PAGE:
Friday 21 October 2005

How to complain

Let’s be frank. Most of us aren’t very good at complaining. Either we find it too difficult, too embarrassing or we just don’t know how to phrase it. Finding the right words to express the complaint is often very tricky.

So this week we’re giving some free tips on how to complain.

But first, some essentials of complaining.

The golden rules of complaining

Calm down. So often when we feel we have good reason to complain we’re already angry, upset or feeling abused. It’s very easy when we feel like this to lash out and forget that we need to be reasonable as we do it. A shop owner who is presented with a complaining customer who is shouting and swearing will rightly throw him out. So before you complain, calm down. Go for a walk, have a cup of tea, watch TV for a while. Do anything that reduces your blood pressure and that will enable you to deal with the situation calmly. It’s not going to help your complaint if you have a coronary or a stroke before you get back to the store!

Be reasonable. Don’t forget that mistakes happen, even in the best stores. Give them the chance to sort out your problem in a friendly fashion first of all. Have a quiet word with the manager and see if they don’t sort it out immediately. All decent stores (and they DO exist) will remedy things instantly and without a big fuss.

Seek advice. Talk to someone you trust about what to do. Talk to your parents, your cousin the accountant, someone trusted in your community or even to us, your friendly neighbourhood Consumer Watchdog! Get their opinion on your complaint. Ask them to tell you frankly if you are being reasonable and listen to what they say. Occasionally we all get a little over-excited and lose grip on reality so we need someone to help us to see reason.

Put it in writing. If the store doesn’t fix it after you’ve approached them in a friendly way then start to get tough. Put your complaint in writing and post it, fax it or hand it in. Most importantly though, keep copies of everything you write. Mark everything with the date you sent it or the name of the person you handed it to. If you have problems phrasing the letters then see below.

Keep records. As well as keeping copies of your letters, keep records of the phone calls you make, the visits to the store, the people you deal with and what they say. Also make sure you keep everything you can such as receipts, invoices and their letters back to you. Be at least as organised as they are!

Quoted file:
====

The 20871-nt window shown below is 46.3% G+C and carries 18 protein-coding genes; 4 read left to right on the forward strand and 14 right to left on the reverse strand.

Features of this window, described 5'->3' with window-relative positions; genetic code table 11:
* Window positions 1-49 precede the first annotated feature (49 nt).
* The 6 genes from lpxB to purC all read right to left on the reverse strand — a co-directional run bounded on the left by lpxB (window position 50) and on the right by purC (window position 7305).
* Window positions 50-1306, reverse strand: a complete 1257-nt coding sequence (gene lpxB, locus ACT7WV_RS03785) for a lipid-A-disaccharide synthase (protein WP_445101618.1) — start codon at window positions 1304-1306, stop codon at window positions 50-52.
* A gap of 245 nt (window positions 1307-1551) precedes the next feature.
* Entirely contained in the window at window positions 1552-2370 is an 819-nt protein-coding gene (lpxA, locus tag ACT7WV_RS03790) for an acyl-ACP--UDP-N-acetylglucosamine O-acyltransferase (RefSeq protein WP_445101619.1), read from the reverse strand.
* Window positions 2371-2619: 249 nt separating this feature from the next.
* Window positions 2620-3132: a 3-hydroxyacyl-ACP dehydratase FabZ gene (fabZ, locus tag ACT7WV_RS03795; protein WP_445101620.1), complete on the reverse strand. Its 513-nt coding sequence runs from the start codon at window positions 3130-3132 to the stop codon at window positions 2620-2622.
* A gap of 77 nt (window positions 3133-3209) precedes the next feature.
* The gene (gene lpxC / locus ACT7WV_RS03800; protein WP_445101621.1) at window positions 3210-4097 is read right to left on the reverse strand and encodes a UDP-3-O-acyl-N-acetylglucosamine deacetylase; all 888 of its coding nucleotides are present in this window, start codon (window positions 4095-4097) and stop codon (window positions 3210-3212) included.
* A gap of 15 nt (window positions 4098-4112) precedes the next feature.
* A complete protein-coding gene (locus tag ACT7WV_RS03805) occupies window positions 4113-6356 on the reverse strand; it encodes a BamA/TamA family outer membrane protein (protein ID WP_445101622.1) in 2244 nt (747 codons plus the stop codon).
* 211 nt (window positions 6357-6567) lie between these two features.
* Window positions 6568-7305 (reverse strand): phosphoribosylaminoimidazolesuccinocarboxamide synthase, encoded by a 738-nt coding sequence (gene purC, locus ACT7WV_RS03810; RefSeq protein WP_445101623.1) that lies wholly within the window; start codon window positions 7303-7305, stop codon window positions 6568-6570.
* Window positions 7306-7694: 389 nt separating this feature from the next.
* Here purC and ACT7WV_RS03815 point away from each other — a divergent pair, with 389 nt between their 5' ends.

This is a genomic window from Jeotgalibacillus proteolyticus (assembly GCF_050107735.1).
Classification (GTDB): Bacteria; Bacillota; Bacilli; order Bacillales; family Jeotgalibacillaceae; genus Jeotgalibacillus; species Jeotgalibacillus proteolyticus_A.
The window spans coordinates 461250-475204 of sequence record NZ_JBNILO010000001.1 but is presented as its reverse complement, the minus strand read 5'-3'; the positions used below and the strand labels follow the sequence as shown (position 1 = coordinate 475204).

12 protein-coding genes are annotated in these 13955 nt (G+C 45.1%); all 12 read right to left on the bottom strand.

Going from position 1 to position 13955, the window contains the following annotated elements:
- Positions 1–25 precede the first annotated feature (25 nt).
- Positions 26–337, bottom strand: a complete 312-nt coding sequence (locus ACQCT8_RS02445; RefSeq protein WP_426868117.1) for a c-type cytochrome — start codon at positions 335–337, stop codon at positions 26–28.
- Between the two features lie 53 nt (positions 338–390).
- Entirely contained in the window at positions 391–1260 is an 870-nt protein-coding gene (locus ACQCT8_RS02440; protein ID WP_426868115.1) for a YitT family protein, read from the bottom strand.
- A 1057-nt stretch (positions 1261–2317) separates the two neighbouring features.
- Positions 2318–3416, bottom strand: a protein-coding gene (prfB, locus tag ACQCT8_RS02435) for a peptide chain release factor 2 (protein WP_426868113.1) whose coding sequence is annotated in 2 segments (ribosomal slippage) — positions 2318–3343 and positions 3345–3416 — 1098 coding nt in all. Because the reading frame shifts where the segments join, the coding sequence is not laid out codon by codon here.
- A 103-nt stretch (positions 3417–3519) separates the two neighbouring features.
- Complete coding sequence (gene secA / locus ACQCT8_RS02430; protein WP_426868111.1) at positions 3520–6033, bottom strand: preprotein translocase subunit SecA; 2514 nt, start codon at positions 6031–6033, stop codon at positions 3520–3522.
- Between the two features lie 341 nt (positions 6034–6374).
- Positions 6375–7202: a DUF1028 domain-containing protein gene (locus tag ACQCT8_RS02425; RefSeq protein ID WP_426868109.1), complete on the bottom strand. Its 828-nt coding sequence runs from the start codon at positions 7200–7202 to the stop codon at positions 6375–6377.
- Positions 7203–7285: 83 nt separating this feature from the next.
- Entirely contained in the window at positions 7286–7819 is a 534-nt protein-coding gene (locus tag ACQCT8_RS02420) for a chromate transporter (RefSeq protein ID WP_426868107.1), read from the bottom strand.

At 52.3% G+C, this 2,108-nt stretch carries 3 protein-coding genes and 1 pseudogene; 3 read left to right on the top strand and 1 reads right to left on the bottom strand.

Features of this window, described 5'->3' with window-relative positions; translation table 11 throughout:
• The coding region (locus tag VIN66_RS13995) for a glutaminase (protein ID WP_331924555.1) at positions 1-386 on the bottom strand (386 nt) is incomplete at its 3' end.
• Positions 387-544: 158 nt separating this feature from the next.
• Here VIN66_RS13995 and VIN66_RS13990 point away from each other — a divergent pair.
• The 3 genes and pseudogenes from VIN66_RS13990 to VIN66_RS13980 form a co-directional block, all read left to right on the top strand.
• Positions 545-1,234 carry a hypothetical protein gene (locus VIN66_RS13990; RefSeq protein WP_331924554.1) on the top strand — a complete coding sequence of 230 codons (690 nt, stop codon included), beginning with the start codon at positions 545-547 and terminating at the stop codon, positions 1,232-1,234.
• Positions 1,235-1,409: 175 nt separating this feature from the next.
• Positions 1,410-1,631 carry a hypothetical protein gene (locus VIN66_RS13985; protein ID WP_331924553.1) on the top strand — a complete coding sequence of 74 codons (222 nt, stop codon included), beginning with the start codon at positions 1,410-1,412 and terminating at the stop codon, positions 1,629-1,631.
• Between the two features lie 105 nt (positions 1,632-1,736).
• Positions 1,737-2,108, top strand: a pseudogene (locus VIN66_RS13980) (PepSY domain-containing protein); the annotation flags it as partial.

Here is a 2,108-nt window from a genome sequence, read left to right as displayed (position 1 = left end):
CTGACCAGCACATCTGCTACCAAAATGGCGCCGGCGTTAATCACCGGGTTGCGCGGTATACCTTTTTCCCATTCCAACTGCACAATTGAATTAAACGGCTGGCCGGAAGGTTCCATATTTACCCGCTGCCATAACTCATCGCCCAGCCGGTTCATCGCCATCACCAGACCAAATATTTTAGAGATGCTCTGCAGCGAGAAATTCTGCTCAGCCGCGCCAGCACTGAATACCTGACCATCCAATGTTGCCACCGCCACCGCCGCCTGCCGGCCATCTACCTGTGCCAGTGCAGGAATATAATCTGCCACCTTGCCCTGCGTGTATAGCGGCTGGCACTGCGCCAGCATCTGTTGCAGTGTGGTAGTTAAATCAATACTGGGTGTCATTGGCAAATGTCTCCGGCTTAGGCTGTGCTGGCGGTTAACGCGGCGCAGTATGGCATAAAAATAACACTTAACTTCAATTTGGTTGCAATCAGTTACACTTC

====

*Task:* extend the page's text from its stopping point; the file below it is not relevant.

Escalate. If your complaint doesn’t get the result you wanted then go to the next stage up the ladder. Decent, large organisations have a complaints procedure so get a copy of it if you can. BTC, to their great credit, have their complaints procedure displayed openly in their centres and have even published it in the press. This will tell you the sequence of people to hassle to get things sorted. Go to the very top if necessary.

Don’t give up. Stick to your guns. If you’re convinced that your complaint is valid then don’t give up. Take it higher and higher until you get to someone who has the authority to order their juniors to fix it. As Warona Setshwaelo on GabzFM likes to say: “Don’t take a No from someone who isn’t empowered to give you a Yes”. Do NOT be put off by some arrogant junior who think he or she is in charge when there’s someone more important who can overrule them.

Chase them. One of the standard tricks used by unscrupulous stores is silence. They’ll receive your letter and then do absolutely nothing. They won’t acknowledge your complaint and they’ll hope you’ll get bored, go away and forget the whole thing. So don’t stop. Phone them every couple of days and ask them who’s dealing with it. Ask them when you can expect a response. Bother them into submission. Fight silence with noise!

Take control. In your letters give them deadlines. Say things like “I expect a response from you regarding this complaint within 14 days”. Obviously make it reasonable so they have the chance to investigate but don’t make it too easy for them. You are the customer, you deserve a quick response.

Manipulate their emotions. Say things in your letters like “I realise that the conduct of your staff did not meet the normally very high standards at XXX so I am sure your are as disappointed and surprised as I am”. Appeal to their pride.

Get nasty. If all else fails then quote Shakespeare to yourself. “Cry Havoc and let loose the dogs of war!”. Threaten them with legal action, endless bad publicity and a mass boycott of their store. Write to your MP. Remember that politicians love an opportunity to look good by standing up for the little guy against the cruel oppressor.

And if you feel like getting really nasty? Seriously nasty? Unbelievably nasty?

Call us and we’ll set Kate and her team of watchdogs on them!

This week’s stars!
Lawrence at Securicor for being friendly, professional and efficient.
Patrick and the team at Mr Moves for being speedy and really efficient.
Boy from Facilities Management Group for being great fun and going the extra mile.
Lebopo, Ahmed and Cedric and the rest of the new management team at BotswanaPost for showing that organisations here in Botswana can turn around and lead the way!

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